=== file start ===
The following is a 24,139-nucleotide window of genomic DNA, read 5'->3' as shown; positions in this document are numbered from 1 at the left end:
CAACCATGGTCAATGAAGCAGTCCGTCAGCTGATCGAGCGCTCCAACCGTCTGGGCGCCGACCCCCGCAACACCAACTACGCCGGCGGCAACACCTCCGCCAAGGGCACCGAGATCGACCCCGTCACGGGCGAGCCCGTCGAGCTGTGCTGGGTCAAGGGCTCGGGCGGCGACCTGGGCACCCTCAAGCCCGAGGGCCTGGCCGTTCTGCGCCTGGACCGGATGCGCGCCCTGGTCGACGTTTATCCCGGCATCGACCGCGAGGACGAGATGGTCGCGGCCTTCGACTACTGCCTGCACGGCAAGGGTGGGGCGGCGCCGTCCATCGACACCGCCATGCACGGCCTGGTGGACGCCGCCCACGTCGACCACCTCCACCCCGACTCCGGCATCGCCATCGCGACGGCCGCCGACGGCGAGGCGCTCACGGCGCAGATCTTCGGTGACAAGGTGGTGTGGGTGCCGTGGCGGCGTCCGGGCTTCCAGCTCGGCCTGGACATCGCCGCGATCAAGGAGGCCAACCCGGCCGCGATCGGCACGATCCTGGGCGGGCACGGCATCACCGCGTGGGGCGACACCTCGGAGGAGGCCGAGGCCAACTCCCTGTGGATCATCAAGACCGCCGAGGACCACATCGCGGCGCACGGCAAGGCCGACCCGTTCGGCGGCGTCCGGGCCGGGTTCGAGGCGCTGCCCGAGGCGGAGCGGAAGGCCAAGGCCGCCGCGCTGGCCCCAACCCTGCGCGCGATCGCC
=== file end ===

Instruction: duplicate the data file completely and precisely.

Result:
The following is a 24,139-nucleotide window of genomic DNA, read 5'->3' as shown; positions in this document are numbered from 1 at the left end:
CAACCATGGTCAATGAAGCAGTCCGTCAGCTGATCGAGCGCTCCAACCGTCTGGGCGCCGACCCCCGCAACACCAACTACGCCGGCGGCAACACCTCCGCCAAGGGCACCGAGATCGACCCCGTCACGGGCGAGCCCGTCGAGCTGTGCTGGGTCAAGGGCTCGGGCGGCGACCTGGGCACCCTCAAGCCCGAGGGCCTGGCCGTTCTGCGCCTGGACCGGATGCGCGCCCTGGTCGACGTTTATCCCGGCATCGACCGCGAGGACGAGATGGTCGCGGCCTTCGACTACTGCCTGCACGGCAAGGGTGGGGCGGCGCCGTCCATCGACACCGCCATGCACGGCCTGGTGGACGCCGCCCACGTCGACCACCTCCACCCCGACTCCGGCATCGCCATCGCGACGGCCGCCGACGGCGAGGCGCTCACGGCGCAGATCTTCGGTGACAAGGTGGTGTGGGTGCCGTGGCGGCGTCCGGGCTTCCAGCTCGGCCTGGACATCGCCGCGATCAAGGAGGCCAACCCGGCCGCGATCGGCACGATCCTGGGCGGGCACGGCATCACCGCGTGGGGCGACACCTCGGAGGAGGCCGAGGCCAACTCCCTGTGGATCATCAAGACCGCCGAGGACCACATCGCGGCGCACGGCAAGGCCGACCCGTTCGGCGGCGTCCGGGCCGGGTTCGAGGCGCTGCCCGAGGCGGAGCGGAAGGCCAAGGCCGCCGCGCTGGCCCCAACCCTGCGCGCGATCGCC